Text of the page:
What sort of thing do I find more memorable in this game? An example that I haven’t quite reached yet: after you make your way to the top floor of a building, the floors beneath you fill with enemies. The last time I was there, I did something I thought was clever: rather than fight or sneak my way floor by floor past them, I switched on an upgrade that helps you take less damage from falling and simply jumped off the building. I still took a lot of damage, but possibly not more in total than I would have taken from going down the slow way. At any rate, it was a noticeable thinking-outside-the-box moment, or at least felt like it at the time, but on reflection it seems very planned. But the way that the game just gives you the tools and lets you think of the use on your own made it a special moment.

I haven’t decided yet whether I want to do things the same way this time around. Ordinarily I’d want to go wherever the guards are, because they must be guarding something worth having, but this particular place has the peculiar feature that I’ll have already finished my explorations before they show up. But the leg upgrade that lets you survive jumping off a building also increases your running speed, so it might be worth trying to just book it past everyone instead.

Deus Ex: Hell’s Kitchen

And so I’m on to Hell’s Kitchen (or a small fragment of it, anyway), on the west side, just south of Central Park. This is traditionally a poor immigrant neighborhood, and is depicted as such in media, but in reality it’s been mostly gentrified for decades. It even goes by the name “Clinton” now to try to shed the old name’s slummish connotations. I recall the Netflix MCU Daredevil series was set in Hell’s Kitchen (because you basically couldn’t do otherwise, the character is as strongly bound to the place as Batman is to Gotham City), and used the destruction wrought on the city in the first Avengers flick as an excuse for why the neighborhood is back to being as run-down and dangerous as it was in the 1970s. Deus Ex gets the same effect from the general breakdown of American society.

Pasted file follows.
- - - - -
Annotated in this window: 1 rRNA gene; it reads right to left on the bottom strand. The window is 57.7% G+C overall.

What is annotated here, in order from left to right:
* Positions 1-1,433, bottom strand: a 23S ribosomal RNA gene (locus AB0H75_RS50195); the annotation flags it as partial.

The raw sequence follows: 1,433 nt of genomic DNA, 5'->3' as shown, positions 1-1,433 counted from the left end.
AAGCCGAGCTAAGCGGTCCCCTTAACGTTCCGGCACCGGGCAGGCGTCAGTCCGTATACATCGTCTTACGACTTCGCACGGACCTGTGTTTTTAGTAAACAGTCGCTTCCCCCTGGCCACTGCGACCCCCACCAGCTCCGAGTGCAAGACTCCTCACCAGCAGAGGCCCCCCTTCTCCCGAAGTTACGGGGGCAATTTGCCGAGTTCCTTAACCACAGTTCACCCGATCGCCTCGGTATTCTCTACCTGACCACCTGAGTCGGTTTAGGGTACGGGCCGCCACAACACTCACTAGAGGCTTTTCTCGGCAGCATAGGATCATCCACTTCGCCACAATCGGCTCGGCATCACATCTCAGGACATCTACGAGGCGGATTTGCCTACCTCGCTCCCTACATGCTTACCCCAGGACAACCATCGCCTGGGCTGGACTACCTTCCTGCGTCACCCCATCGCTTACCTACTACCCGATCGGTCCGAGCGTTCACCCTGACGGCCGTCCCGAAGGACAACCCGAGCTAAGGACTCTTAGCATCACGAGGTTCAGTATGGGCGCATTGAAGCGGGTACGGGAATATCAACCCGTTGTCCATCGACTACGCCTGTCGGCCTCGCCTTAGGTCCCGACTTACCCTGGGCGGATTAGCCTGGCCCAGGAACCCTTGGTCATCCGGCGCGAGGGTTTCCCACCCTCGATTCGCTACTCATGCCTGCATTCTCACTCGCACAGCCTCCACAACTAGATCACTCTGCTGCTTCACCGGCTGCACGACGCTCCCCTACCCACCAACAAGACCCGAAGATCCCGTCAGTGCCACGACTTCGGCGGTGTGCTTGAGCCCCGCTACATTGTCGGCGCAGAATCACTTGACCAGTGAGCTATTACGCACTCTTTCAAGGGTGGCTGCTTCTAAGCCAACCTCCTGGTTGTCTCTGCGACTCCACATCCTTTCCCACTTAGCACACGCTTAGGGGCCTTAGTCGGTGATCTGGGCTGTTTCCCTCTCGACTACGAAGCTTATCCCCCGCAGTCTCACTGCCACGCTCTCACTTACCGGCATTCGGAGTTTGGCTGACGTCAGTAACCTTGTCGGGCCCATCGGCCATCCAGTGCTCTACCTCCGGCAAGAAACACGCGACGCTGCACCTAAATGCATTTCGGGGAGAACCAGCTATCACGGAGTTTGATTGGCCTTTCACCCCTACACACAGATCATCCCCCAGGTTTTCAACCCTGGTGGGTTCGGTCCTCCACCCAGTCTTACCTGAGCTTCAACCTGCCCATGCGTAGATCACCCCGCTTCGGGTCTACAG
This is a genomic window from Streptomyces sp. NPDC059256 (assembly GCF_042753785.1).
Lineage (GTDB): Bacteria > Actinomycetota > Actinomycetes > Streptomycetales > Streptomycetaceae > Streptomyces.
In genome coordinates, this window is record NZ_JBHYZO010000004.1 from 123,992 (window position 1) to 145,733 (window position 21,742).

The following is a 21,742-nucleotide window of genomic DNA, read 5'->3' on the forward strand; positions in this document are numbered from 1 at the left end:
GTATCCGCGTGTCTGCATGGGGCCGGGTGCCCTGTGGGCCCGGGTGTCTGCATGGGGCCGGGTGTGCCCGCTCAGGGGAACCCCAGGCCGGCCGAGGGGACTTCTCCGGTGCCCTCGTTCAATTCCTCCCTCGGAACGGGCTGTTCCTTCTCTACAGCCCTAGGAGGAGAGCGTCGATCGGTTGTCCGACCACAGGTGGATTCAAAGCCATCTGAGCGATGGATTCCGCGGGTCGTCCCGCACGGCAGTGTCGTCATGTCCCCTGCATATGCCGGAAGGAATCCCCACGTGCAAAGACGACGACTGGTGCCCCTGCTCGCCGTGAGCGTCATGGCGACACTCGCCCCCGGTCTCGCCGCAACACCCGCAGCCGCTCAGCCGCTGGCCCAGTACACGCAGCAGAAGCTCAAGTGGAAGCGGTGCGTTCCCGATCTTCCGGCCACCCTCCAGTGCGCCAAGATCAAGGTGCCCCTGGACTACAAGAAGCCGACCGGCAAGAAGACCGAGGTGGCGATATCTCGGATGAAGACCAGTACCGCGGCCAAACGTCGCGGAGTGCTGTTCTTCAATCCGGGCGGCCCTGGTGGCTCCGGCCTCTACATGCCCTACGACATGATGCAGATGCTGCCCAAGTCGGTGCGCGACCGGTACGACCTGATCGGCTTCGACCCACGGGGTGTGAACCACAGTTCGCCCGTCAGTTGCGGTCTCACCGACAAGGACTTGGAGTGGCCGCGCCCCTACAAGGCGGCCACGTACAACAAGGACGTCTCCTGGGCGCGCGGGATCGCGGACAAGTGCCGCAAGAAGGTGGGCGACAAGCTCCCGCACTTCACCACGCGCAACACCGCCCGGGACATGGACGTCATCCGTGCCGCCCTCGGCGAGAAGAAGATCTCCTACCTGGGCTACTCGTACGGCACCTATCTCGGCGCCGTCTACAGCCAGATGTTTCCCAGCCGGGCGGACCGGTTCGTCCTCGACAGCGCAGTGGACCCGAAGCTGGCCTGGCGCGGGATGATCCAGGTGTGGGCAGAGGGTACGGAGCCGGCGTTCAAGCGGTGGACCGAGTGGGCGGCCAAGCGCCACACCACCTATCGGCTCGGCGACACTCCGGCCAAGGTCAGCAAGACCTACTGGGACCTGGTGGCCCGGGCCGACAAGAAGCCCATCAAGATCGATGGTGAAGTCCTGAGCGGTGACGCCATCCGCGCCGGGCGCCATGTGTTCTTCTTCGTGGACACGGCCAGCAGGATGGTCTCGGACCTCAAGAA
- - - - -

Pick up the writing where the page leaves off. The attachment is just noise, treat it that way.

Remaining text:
Here, I think I’ve finally given up on trying to save absolutely everyone’s life. I really kept that up longer than I should have; the main reason I kept at it in the Battery Park segment was that Anna Navarre, one of the player character’s pointedly evil cyborg colleagues, kept insisting on congratulating me on losing my inhibitions about killing, and I didn’t want to let her have that satisfaction. 1Ultimately, it turns out there’s a known bug that sometimes makes her say that even when she shouldn’t. Ah well, I know I’m doing a pacifist run even if she doesn’t. But Hell’s Kitchen has a section where UNATCO is in a shooting war with the NSF, just like Battery Park did, only larger. Holding back every possible casualty there just seems too onerous. I’m still trying to keep anyone from dying because of me, though, even by accident.

It’s a section with good diversity of action, with branching and side-quests and sub-levels. Less than a block away from that shootout, there’s a bar where you can question the locals. Appropriately enough, many of the locals are worried about all the shooting going on nearby. Some of the interiors seems to me a bit more ambitious than the environment models can really support, though: much like in Tomb Raider, the world is built to a scale for action and adventure, not normal human inhabitation.

And below the streets is the secret hideout of the MJ12 troopers with their ridiculous G. I. Joe outfits. As much as the game’s dialogue and in-game reading material aims at being more serious and thought-provoking than your typical circa-2000 FPS, there’s always something to stop the player from taking it too seriously.

1 Ultimately, it turns out there’s a known bug that sometimes makes her say that even when she shouldn’t. Ah well, I know I’m doing a pacifist run even if she doesn’t.